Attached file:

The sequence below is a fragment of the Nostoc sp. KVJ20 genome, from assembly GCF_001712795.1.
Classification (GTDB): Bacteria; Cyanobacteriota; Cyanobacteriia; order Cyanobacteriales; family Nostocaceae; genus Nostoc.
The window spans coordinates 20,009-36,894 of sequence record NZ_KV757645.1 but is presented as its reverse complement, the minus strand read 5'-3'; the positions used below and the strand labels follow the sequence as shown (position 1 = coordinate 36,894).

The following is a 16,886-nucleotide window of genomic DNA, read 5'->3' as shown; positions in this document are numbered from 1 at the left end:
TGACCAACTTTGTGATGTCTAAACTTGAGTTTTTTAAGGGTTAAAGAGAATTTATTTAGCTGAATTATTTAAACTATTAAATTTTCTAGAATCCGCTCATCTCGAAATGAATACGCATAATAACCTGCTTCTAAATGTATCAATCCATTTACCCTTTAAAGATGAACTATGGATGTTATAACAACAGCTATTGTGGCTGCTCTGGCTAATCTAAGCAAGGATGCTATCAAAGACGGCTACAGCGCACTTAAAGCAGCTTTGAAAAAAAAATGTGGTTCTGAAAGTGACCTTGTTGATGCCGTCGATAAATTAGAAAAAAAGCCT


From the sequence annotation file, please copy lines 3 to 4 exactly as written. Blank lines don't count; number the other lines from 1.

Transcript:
The window spans coordinates 20,009-36,894 of sequence record NZ_KV757645.1 but is presented as its reverse complement, the minus strand read 5'-3'; the positions used below and the strand labels follow the sequence as shown (position 1 = coordinate 36,894).

The following is a 16,886-nucleotide window of genomic DNA, read 5'->3' as shown; positions in this document are numbered from 1 at the left end: